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Instructions for etching titanium with Titan-Etch

Please follow these instructions carefully to make sure the etching process is safe and effective.


Warm or Cold etching?

Titanium can be etched either warm or cold: Warm etching is the recommended method and is described below. It will produce the most reliable, consistent and fastests results. Cold etching does not require heating equipment, but results can be less consistent. Read the instructions for cold etching if you want to try this method.

Supplies & Equipment

Please note: Do not use any materials other than plastic or titanium (e.g. glass and metals) for handling and storing Titan-etch. If you do, your etching bath will become contaminated and loses its effectiveness.

Preparing the Titan-Etch solution

Titan-Etch must be dissolved in distilled water to produce the etchant (etching solution). Use the entire 250g or 500g jar/pouch of Titan-Etch when mixing it with distilled water, for the solid ingredients of Titan-etch (crystals) do not mix homogeneously, resulting in an ineffective solution if only part of the Titan-etch crystals are used.

Please note: the following instructions are based on the use of 250g Titan-Etch. For the 500g pouches/jars of Titan-Etch simply double the amounts of distilled water and Titan-Etch listed below.

The Etching setup

Extracting the etchant

Activating the etchant

Reaction time

The reaction time (time your parts need to be submerged in the etchant) ranges from 10 seconds to a couple of minutes. The goal is to try and find an optimal reaction time. You should be able to visually see the titanium part change to a different shade/tint while in the etching bath. Grade5 titanium will for example get a slightly darker shade and duller look during the etching process. The optimal reaction time produces good coloring during anodising while retaining the original polish or finish of your part. If you're not able to anodise your titanium part to all the colors of the spectrum, your reaction time is likely too short. A insufficient reaction time can result in spots appearing on the titanium, while an overextended reaction time can result in a matte or dull finish. If you found a reasonable starting point, optimize the process by increasing/decreasing the reaction time using small increments. It's advised to perform initial test cycles with sample pieces of titanium and see which reaction times and etching conditions work best for your parts. Fresh solutions usually have much longer reaction times than used solutions(the solution will increase in effectiveness after each etching cycle). The other important factor that determines reaction time is temperature. If you have a good understanding of the factors that determine reaction time, you are ready to start the etching procedure described below.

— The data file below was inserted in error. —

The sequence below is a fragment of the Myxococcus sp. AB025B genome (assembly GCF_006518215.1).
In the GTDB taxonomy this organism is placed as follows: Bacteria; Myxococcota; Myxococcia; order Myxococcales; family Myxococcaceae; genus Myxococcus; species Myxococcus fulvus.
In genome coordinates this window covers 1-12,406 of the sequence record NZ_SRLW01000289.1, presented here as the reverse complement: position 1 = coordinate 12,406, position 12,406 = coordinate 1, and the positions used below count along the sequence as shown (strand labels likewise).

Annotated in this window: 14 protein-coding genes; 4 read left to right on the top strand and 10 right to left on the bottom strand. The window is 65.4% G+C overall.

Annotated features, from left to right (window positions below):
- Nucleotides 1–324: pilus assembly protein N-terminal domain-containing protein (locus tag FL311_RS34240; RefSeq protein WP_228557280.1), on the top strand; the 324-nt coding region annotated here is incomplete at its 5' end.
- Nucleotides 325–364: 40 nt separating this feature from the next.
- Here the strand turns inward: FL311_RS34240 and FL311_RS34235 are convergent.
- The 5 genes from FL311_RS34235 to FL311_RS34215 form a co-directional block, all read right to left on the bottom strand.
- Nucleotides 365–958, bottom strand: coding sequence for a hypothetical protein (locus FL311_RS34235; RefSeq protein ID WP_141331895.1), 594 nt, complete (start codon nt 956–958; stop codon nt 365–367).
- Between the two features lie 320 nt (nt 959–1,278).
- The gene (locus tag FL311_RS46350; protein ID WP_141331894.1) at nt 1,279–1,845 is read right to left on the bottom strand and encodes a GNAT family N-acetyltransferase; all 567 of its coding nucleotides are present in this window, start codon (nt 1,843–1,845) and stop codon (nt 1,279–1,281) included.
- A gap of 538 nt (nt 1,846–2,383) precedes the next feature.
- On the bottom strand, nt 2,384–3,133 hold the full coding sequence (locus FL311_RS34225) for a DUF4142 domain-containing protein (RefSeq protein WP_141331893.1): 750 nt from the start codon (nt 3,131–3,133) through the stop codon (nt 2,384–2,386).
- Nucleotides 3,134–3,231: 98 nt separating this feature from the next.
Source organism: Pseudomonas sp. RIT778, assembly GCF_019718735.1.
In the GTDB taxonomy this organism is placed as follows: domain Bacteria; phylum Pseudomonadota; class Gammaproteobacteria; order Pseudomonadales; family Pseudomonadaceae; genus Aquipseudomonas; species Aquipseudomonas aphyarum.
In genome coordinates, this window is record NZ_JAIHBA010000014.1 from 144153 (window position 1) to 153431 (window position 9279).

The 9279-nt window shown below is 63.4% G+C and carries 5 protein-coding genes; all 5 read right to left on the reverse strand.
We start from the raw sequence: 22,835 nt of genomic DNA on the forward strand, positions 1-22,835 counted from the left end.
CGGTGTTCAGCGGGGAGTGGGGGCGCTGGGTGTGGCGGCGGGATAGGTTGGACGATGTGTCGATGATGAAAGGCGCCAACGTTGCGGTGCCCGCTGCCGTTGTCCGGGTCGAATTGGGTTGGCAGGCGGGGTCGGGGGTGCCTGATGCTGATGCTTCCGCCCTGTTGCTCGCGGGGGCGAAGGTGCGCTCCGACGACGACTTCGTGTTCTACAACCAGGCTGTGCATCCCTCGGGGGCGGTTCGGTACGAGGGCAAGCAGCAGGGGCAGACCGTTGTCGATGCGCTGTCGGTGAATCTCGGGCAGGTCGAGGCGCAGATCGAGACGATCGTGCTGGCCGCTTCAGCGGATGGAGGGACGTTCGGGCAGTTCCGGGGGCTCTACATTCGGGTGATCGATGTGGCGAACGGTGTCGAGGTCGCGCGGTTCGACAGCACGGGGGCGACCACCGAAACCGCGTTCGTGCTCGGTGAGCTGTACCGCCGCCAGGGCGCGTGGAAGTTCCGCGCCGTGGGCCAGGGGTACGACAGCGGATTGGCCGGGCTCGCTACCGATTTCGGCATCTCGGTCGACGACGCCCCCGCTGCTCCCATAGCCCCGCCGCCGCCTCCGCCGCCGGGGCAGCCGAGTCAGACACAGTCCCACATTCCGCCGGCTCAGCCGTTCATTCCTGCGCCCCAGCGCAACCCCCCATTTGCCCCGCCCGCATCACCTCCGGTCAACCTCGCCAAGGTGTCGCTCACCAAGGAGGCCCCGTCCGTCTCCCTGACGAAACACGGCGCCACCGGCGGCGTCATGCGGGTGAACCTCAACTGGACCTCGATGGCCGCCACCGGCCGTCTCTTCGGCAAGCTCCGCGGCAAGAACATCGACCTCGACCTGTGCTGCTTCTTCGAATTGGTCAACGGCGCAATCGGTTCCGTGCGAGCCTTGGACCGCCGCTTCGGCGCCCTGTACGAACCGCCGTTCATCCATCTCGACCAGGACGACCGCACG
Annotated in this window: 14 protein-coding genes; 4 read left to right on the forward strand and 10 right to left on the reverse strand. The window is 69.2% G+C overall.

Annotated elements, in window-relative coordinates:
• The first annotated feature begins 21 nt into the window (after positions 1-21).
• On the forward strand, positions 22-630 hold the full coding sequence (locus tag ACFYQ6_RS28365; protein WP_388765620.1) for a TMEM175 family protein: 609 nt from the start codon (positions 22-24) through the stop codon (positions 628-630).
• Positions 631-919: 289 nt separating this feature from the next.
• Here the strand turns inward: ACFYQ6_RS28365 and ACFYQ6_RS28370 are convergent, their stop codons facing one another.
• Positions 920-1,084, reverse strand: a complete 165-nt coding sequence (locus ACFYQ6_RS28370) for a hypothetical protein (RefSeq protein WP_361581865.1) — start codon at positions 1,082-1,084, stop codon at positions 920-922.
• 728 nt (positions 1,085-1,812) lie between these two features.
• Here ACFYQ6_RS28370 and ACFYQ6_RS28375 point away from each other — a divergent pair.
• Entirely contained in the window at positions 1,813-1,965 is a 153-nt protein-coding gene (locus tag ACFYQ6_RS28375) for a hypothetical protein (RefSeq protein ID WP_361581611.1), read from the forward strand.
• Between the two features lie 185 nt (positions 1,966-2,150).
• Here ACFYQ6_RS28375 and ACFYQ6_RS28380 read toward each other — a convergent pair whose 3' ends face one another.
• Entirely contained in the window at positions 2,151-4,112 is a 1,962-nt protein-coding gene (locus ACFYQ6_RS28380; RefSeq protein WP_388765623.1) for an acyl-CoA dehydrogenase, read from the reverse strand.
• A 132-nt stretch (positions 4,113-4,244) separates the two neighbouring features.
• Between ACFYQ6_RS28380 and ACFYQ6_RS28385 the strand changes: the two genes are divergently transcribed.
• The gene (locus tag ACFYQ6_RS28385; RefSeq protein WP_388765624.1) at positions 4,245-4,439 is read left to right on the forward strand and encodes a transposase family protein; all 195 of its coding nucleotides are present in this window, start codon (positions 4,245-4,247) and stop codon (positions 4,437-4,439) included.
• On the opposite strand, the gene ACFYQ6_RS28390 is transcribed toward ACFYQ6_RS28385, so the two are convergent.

Etching Preparations

The Etching procedure

The picture on the right provides a visual indication for when your (grade 5/Ti6Al4V) titanium is ready for anodising:
1. Not etched.
2. Reation time too short.
3. Ready for anodising.
4. Reaction time too long.

We hope these instructions where helpful. Feel free to request further information on the etching processes.